Caixin
Nov 03, 2017 05:47 PM
BUSINESS & TECH

Security Specialist Qihoo Finds Safety in Backdoor Listing

Qihoo was part of a broader wave of about three dozen U.S.-listed companies that announced plans to privatize and leave New York, feeling their shares were underappreciated and they could get better values by re-listing in China. Photo: Visual China
Qihoo was part of a broader wave of about three dozen U.S.-listed companies that announced plans to privatize and leave New York, feeling their shares were underappreciated and they could get better values by re-listing in China. Photo: Visual China

Qihoo 360, the software security specialist that became the biggest privatization among a wave of Chinese companies to de-list from New York, will make a backdoor re-listing in China in a deal valued at 50.4 billion yuan ($7.6 billion), according to an announcement on Friday.

The deal will see Shanghai-listed elevator maker SJEC Corp. issue new shares to acquire Qihoo 360’s assets, valuing those assets at 50.4 billion yuan, according to a stock exchange filing by SJEC. The new shares would go to Qihoo’s 42 existing shareholders that helped to privatize the company from New York last year, in a buyout valued at $9.3 billion.

As part of the latest deal, often referred to as a backdoor listing because it goes through no formal IPO process, SJEC’s current elevator-making assets will be spun off to two of the company’s current controlling shareholders for 1.8 billion yuan.

At the end of the process, Qihoo chief Zhou Hongyi will end up with 12.14% of the listed company’s shares, while the combined stake held by the two current controlling shareholders will drop to 1.74% from the current 29.57%, according to the announcement.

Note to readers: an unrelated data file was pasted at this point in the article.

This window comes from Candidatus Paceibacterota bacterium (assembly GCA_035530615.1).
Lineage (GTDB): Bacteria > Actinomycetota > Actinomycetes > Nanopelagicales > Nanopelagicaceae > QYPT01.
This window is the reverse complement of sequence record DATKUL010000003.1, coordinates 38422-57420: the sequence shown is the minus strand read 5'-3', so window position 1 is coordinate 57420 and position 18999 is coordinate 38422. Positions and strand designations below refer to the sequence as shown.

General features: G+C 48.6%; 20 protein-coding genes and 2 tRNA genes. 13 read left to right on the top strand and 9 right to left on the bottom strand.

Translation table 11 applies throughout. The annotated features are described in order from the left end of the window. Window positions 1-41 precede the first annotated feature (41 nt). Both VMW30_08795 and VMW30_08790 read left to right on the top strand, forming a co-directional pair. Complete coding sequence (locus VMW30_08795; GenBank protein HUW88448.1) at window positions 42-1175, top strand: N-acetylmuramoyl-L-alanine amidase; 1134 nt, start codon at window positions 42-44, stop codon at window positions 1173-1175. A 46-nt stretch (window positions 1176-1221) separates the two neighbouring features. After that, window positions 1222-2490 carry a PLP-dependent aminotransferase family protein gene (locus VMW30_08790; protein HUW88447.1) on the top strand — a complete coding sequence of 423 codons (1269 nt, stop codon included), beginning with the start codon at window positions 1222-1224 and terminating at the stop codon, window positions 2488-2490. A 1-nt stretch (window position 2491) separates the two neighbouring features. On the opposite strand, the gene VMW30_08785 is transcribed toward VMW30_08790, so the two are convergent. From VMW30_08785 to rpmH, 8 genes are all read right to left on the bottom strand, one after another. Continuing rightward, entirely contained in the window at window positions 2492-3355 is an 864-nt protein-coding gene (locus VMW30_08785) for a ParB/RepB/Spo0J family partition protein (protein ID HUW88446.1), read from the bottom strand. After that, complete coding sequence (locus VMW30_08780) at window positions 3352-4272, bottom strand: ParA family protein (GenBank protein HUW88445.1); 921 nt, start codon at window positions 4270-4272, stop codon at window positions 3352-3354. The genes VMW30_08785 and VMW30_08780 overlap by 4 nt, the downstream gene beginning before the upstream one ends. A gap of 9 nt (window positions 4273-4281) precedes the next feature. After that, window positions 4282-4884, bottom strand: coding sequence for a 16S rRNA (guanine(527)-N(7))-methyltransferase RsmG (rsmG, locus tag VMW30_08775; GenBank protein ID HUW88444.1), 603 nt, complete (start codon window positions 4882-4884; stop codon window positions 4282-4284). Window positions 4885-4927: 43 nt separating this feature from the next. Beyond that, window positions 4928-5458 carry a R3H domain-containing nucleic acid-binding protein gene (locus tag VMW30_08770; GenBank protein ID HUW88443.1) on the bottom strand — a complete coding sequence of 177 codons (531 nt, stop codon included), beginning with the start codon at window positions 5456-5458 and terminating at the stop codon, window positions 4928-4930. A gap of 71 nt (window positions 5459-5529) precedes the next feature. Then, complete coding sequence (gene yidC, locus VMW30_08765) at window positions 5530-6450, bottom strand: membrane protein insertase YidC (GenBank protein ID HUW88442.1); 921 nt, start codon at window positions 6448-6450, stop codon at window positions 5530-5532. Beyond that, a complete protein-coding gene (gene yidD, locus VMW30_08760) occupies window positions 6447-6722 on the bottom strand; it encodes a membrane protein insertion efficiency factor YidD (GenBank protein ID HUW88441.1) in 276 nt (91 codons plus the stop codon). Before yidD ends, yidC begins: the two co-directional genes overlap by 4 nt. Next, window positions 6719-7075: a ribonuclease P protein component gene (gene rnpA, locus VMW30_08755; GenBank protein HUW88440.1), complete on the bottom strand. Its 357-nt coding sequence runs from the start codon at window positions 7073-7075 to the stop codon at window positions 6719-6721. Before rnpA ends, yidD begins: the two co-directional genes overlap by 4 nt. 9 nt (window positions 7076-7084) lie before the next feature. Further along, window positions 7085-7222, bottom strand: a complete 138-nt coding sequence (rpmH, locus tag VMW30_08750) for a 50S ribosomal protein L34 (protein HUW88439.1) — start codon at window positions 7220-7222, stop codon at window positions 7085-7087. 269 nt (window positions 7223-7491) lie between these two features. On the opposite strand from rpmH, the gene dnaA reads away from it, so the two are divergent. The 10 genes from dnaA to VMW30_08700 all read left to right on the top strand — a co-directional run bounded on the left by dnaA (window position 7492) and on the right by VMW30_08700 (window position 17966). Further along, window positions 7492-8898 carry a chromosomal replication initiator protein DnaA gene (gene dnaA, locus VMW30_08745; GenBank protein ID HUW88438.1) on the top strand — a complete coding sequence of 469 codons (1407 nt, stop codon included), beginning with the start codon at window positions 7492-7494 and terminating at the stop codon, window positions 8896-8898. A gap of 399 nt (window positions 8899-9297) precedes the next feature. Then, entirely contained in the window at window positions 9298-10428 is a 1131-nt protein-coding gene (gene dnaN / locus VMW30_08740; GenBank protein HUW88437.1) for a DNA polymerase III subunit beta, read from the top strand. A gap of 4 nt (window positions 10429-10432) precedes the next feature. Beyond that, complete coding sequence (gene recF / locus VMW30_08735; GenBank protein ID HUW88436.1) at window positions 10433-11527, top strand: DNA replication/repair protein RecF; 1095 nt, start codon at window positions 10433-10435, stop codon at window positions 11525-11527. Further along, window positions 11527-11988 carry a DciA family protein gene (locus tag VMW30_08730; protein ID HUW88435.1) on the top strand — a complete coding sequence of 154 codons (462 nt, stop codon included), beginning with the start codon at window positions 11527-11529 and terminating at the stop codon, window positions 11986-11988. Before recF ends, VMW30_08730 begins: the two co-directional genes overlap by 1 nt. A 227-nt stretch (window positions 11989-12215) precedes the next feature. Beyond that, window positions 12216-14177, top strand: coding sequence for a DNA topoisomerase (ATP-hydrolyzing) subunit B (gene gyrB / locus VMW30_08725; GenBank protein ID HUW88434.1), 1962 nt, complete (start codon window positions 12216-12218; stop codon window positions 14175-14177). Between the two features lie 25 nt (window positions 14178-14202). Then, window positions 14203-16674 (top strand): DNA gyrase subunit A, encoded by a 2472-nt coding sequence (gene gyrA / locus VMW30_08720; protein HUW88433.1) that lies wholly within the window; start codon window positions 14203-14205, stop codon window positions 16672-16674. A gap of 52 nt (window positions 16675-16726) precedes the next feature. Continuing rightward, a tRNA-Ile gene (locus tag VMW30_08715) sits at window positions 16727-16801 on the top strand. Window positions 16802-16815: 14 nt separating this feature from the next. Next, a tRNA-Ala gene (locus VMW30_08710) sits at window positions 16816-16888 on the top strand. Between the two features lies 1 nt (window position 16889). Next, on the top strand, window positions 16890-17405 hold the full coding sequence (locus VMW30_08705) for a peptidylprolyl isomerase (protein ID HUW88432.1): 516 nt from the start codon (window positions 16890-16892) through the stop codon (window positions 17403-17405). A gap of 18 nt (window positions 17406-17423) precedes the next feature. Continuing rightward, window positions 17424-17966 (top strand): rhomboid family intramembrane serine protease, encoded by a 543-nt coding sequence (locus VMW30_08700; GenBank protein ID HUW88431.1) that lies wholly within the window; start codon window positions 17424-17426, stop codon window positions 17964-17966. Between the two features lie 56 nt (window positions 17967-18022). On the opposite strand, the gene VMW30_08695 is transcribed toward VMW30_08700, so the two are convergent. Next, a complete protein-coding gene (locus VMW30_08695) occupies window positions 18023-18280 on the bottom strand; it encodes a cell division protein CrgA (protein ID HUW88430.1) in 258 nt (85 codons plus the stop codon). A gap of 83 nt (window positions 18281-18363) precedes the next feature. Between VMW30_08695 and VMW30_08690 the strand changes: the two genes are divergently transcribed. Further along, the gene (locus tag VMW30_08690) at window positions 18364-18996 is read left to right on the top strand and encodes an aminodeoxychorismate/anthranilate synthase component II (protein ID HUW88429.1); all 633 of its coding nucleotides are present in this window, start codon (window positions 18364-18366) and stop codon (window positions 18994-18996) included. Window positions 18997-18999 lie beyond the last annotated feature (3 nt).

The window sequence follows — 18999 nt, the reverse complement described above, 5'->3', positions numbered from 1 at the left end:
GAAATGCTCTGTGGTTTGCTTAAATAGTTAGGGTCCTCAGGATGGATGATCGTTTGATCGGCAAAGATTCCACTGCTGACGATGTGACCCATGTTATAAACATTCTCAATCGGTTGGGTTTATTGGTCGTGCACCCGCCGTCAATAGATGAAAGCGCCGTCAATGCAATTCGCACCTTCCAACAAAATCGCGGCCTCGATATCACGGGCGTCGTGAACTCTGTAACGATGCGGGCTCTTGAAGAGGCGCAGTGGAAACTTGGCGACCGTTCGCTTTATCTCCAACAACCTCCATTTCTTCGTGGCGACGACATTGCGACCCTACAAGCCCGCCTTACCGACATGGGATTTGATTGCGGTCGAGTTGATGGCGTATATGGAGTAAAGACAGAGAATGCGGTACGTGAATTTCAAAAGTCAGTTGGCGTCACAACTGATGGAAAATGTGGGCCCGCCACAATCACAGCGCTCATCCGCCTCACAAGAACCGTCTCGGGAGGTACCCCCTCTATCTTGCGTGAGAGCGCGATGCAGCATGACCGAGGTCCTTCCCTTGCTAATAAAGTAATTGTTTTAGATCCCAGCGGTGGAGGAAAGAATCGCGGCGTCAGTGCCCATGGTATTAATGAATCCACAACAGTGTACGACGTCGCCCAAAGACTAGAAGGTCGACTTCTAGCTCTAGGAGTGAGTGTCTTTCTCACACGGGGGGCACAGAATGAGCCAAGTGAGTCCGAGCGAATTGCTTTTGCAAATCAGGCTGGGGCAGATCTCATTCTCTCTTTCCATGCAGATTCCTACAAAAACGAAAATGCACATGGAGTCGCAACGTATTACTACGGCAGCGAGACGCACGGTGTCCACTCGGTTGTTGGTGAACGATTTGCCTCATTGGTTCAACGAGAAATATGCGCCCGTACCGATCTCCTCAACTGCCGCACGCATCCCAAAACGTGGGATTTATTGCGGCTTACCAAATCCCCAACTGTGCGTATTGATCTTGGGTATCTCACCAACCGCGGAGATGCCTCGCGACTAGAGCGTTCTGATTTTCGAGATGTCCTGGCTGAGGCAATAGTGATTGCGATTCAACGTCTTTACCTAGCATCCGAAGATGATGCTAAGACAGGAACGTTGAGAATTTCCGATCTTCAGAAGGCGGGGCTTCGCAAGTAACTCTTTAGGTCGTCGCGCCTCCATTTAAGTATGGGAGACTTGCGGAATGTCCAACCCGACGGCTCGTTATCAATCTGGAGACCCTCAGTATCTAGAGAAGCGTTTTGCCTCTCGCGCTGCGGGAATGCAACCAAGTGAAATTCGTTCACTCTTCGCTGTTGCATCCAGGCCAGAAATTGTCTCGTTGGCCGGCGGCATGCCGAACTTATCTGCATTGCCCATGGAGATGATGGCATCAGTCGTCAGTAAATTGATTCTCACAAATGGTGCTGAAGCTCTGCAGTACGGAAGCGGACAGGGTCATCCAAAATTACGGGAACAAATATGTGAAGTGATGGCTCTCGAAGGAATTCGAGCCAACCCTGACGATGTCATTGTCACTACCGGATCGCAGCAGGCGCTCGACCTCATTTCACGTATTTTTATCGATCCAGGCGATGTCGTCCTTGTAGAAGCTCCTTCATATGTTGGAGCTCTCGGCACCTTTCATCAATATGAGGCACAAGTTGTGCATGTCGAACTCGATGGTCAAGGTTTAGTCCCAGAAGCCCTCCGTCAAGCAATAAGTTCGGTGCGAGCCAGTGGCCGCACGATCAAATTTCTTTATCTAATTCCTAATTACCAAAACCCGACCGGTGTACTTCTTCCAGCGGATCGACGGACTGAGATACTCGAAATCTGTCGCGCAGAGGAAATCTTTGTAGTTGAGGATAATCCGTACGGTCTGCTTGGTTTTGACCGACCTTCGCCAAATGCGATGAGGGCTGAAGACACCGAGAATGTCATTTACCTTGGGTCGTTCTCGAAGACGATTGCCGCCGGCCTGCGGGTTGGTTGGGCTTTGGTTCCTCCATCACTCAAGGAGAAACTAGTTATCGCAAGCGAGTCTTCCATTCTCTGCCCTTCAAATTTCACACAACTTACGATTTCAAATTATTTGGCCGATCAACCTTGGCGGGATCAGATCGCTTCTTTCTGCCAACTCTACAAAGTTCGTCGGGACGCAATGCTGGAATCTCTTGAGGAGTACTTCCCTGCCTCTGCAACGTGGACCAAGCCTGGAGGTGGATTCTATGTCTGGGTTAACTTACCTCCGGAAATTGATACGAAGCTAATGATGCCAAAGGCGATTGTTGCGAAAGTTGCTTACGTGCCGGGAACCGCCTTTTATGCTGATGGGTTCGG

Qihoo was part of a broader wave of about three dozen U.S.-listed companies that announced plans to privatize and leave New York, feeling their shares were underappreciated and they could get better values by re-listing in China. Most of those plans were announced in the first half of 2015 when China’s own stock markets were in the midst of a major boom, which was later followed by a major correction.

Qihoo’s deal was the largest of the New York buyouts, and ran into problems because of its size due to difficulties transferring the necessary funds from China to the U.S. Zhou had previously said he was in no hurry to re-list, but a source close to the company told Caixin he was coming under recent pressure to do so from some of the backers of his original buyout.

Due to a big backlog in applicants for formal IPOs in China, companies must now wait on average for a minimum of a year and a half to list that way, and sometimes much longer. By comparison, backdoor listings can often be accomplished within a year. Other companies that have made similar backdoor re-listings in China after leaving New York include outdoor advertising specialist Focus Media and hotel operator Homeinns.

Contact reporter Yang Ge (geyang@caixin.com)

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